Carers Rights Day 2018 series: confidentiality and carers
Professionals are allowed to share information with you if the person you care for provides consent to do so. But what if they don’t?
As a carer, you are naturally worried about the person you care for and want to know what is happening to them.
However, you may find that professionals say they cannot share information due to confidentiality.
What is patient confidentiality?
Professionals are bound by law and professional codes of conduct to protect patient confidentiality. This means they are not allowed to share personal information about a patient without their consent, except in limited circumstances. This includes information about their treatment.
Can professionals ever share information to carers without patient consent?
Professionals can only share information with carers without consent when:
> It is in the public interest. So for example, if the person might be a danger to others.
> As part of a court order.
> The person lacks mental capacity to decide whether or not to share information, and the professional believes it is in their best interests to share certain information with their carer.
For more information, see our Mental Capacity article.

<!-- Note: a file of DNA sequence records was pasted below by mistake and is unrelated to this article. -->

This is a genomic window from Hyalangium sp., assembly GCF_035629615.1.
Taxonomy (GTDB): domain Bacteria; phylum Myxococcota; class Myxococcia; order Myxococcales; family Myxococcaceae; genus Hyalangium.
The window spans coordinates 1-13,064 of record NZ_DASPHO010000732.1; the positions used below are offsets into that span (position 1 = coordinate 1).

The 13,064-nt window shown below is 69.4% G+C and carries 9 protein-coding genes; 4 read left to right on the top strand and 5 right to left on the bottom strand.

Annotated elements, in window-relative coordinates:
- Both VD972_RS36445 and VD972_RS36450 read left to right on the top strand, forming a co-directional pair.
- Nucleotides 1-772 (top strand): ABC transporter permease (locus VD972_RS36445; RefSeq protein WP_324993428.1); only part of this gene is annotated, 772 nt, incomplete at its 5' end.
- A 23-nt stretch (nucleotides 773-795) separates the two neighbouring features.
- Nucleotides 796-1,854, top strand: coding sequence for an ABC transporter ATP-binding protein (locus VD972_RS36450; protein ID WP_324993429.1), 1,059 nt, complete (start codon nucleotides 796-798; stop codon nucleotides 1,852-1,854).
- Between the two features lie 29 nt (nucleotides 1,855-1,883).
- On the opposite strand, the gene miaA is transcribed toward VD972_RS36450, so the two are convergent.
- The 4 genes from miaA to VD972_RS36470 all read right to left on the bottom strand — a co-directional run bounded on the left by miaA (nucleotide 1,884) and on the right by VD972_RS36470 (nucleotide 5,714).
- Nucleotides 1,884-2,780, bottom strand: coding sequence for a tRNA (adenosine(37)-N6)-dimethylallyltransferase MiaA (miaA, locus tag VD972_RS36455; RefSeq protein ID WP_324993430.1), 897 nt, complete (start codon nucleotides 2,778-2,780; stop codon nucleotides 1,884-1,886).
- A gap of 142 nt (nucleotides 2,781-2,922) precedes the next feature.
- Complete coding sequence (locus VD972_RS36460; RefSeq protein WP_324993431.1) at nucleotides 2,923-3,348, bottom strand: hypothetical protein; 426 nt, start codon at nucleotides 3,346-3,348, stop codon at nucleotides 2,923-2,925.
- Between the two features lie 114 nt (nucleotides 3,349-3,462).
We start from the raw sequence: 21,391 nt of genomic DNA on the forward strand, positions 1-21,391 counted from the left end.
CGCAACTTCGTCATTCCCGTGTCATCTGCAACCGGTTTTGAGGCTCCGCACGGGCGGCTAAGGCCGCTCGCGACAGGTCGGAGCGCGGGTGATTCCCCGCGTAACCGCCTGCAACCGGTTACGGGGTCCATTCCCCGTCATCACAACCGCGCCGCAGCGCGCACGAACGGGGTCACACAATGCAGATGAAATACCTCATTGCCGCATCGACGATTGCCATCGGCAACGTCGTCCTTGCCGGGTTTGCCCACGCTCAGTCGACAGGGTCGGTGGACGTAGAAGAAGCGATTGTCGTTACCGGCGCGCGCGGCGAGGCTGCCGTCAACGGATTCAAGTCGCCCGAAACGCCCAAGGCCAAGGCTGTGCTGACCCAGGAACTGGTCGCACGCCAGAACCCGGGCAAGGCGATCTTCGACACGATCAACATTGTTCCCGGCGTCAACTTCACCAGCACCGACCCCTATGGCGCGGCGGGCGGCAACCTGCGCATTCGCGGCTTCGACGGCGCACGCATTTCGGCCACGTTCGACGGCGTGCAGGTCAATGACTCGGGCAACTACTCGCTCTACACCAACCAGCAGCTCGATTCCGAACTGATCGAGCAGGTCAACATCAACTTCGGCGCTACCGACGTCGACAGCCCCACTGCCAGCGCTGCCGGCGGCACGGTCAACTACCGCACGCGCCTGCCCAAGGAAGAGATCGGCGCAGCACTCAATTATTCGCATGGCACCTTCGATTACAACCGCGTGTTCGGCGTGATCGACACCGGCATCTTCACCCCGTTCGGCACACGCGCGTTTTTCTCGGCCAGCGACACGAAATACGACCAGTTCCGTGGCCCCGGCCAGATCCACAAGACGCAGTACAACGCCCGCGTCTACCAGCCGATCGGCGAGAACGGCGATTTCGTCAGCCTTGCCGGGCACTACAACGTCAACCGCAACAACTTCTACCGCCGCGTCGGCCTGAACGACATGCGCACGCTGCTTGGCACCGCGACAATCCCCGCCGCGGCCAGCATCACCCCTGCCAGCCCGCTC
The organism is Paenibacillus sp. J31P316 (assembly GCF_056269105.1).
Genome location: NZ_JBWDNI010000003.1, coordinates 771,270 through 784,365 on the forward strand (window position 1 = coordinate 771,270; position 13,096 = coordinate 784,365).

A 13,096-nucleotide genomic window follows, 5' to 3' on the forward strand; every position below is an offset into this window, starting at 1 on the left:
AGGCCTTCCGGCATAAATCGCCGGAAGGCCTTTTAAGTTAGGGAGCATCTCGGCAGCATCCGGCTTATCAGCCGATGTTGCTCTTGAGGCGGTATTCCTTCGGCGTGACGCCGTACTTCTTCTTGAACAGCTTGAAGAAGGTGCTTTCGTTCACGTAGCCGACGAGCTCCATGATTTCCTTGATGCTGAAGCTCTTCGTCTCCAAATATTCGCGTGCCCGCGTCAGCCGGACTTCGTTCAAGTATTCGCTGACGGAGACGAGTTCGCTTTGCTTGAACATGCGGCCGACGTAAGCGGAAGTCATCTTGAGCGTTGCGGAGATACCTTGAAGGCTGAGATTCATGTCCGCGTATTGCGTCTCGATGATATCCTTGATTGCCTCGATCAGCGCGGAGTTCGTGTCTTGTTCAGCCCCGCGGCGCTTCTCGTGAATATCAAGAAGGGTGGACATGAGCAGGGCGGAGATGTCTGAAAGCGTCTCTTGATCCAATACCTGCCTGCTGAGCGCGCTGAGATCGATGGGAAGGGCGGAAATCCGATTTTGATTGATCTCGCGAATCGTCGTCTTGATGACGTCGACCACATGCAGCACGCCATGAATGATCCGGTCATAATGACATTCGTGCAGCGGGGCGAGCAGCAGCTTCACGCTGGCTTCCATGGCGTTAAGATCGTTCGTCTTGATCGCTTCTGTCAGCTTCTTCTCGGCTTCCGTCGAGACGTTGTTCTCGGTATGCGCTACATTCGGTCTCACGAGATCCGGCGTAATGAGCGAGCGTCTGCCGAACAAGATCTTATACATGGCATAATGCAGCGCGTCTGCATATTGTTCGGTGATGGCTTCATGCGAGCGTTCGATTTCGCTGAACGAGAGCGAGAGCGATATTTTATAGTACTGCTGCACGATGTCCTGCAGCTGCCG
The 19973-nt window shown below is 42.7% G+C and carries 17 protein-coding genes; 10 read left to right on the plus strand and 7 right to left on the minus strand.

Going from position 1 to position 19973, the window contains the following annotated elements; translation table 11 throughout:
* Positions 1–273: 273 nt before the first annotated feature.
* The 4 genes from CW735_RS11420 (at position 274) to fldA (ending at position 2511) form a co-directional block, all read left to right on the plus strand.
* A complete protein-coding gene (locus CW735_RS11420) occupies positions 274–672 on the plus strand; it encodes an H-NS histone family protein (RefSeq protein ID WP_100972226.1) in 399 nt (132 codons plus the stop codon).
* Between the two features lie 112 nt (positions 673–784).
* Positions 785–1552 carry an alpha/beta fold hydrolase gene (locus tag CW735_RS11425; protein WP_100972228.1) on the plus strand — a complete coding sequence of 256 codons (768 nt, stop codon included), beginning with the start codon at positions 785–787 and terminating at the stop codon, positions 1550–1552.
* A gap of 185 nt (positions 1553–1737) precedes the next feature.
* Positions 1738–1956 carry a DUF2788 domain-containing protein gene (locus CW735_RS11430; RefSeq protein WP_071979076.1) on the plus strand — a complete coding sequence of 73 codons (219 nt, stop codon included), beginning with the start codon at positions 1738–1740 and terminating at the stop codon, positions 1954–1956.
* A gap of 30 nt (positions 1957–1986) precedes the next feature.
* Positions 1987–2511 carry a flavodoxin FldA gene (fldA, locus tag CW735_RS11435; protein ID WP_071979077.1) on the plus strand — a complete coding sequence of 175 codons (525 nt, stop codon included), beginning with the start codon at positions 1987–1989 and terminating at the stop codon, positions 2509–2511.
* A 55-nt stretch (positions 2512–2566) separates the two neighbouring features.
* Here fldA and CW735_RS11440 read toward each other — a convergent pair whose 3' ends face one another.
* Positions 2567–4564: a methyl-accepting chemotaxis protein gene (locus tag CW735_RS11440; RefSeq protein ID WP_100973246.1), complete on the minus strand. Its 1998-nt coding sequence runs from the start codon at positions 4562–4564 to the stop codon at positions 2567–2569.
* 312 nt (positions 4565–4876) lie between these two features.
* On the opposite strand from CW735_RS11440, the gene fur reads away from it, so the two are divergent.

What should professionals do if someone doesn't provide consent?
Professionals should regularly ask the person you care for whether they are happy to share information with carers, as they may change their mind.
Professionals should also check whether the person you care for is happy to share some information e.g. information about treatment and medication, but not other sensitive personal details.
I'm worried about the person I care for. Can I share these concerns with the professionals involved in their care?
As a carer, there is no rule to stop professionals from listening to your concerns and taking them on board.
However, they do not need to tell you what they will do with that information. The professional may also need to share any information you provide with the person you care for.
Can you provide consent in advance?
Rethink has a template advance consent form that the person you care for can fill out, stating what information they are happy to be shared, and who with. This can be useful if professionals are refusing to speak to you as a carer.
If a person is likely to lose the ability to make a decision on whether to share information, they can make an advance statement expressing their wishes. Visit the NHS website for more information.
Our final article will explore how to put plans in place, including Power of Attorney, advance statements and advance decisions.
Rethink has a guide to confidentiality for family and friends.
NHS confidentiality guidance can be found in HSCIC Guide to Confidentiality 2013.
The Royal College of Psychiatrists has guidance on carers and confidentiality in mental health. You may wish to check whether professionals are following this guidance.